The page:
Employers in Kentucky are prohibited from discriminating against employees on the basis of gender under the Civil Rights Act of 1963 and the Equal Pay Act. Accordingly, employers may not take sex into account when they determine pay, hire new workers, or promote within the company. They must also make sure that working environments will not be hostile towards a specific gender and that the work atmosphere is not overly sexual.
What Must be Proven in a Discrimination Claim?
The Equal Pay Act allows discrimination to be proven if it can be shown that both men and women work for the same employer doing the same tasks, and yet are paid differently. A discrimination claim may also succeed when employers in Fort Wright hire only one specific gender, issues promotions based on gender, or retaliates against persons who seek relief for employer misconduct.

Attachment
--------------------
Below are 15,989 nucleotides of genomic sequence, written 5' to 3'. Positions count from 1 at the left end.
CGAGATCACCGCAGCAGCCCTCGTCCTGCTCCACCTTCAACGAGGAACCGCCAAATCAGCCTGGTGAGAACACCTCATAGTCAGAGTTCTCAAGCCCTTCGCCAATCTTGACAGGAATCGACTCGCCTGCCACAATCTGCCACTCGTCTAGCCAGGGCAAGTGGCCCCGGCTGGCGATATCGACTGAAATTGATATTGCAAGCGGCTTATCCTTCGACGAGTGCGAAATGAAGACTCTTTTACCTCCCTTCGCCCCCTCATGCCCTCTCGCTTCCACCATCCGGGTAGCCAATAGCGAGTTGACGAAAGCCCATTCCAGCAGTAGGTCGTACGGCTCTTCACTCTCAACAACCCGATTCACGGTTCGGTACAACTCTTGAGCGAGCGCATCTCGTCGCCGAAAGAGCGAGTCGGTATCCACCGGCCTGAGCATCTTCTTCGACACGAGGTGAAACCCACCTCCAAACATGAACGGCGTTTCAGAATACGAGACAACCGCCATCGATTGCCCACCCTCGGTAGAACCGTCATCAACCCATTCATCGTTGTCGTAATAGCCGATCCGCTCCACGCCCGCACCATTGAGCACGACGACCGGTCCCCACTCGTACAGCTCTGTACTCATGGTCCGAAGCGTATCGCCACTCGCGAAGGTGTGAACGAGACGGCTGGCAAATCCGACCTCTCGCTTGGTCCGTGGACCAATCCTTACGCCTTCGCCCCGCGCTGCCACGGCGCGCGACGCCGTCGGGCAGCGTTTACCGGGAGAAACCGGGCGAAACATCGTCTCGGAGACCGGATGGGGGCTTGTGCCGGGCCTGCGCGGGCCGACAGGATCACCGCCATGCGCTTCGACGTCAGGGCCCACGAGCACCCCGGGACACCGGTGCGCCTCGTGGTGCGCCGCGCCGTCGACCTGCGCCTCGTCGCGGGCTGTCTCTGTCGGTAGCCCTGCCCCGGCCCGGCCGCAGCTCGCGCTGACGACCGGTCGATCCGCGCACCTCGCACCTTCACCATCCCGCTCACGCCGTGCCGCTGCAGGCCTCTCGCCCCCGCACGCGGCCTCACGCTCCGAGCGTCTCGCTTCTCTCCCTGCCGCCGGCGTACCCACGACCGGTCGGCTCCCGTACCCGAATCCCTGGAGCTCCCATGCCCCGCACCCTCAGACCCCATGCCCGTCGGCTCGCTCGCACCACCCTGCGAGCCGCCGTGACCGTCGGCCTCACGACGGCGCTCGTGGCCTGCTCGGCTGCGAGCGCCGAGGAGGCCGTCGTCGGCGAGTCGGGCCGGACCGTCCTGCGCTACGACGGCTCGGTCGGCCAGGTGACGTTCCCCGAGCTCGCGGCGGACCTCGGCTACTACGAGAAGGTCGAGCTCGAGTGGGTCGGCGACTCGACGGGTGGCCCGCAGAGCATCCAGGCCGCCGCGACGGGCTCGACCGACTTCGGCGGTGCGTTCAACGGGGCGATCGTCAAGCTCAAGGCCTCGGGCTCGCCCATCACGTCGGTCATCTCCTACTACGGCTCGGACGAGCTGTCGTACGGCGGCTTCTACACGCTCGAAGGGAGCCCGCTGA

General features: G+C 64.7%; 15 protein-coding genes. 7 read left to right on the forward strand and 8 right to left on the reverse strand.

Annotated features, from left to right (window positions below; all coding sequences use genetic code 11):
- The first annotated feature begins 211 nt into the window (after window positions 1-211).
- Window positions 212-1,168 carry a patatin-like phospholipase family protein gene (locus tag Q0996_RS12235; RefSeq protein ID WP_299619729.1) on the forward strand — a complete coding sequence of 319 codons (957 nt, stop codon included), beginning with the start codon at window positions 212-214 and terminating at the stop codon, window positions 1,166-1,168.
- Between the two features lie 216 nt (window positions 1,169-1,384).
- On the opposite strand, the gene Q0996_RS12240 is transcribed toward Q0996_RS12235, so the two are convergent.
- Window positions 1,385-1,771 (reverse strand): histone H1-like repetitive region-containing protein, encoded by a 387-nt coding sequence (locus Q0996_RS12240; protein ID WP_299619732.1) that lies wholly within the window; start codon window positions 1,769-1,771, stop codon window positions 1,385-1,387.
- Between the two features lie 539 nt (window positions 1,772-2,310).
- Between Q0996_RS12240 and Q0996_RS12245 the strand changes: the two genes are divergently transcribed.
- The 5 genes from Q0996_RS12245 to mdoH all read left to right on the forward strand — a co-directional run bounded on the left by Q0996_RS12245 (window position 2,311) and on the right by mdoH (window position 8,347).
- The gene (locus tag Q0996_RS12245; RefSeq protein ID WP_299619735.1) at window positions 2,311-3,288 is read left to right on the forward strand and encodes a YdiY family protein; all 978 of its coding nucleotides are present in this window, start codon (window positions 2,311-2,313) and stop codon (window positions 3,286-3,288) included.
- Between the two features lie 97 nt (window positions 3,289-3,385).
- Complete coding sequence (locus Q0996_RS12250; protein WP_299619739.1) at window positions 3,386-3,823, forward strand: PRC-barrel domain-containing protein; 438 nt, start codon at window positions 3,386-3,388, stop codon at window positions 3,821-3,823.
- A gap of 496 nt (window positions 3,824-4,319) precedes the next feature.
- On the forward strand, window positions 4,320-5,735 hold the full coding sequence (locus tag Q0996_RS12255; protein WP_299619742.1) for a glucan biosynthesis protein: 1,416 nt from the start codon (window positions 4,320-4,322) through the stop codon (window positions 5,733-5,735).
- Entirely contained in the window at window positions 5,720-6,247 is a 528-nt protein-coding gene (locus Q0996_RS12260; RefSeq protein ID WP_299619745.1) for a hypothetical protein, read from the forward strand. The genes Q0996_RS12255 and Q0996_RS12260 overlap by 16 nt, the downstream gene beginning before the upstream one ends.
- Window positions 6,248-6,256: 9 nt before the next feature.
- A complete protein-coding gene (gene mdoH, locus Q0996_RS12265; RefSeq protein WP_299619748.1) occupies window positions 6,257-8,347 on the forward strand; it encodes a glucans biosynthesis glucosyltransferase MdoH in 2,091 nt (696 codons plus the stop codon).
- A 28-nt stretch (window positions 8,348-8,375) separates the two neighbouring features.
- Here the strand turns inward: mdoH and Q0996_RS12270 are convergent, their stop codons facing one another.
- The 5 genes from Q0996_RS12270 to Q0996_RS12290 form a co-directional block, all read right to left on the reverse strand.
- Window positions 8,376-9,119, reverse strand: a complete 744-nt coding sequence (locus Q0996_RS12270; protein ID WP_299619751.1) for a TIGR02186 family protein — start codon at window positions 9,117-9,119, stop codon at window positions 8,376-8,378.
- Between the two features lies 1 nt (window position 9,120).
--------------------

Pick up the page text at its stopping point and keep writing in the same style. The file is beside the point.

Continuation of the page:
When is Sexual Harassment Prohibited?
Sexual harassment encompasses any unwelcome or unwanted conduct of a sexual nature that is directed at the victim, whether it is physical or verbal. Employers in Fort Wright might also be liable for the behavior, even when the conduct was done by an employee's co-worker.
Kentucky employers may also be liable for allowing conduct to lead to a work environment that is overly sexual. The specific details for proving intent to discrimination can be complicated, and so gender discrimination might be challenging to prove without an attorney. The procedures for filing can also be complex.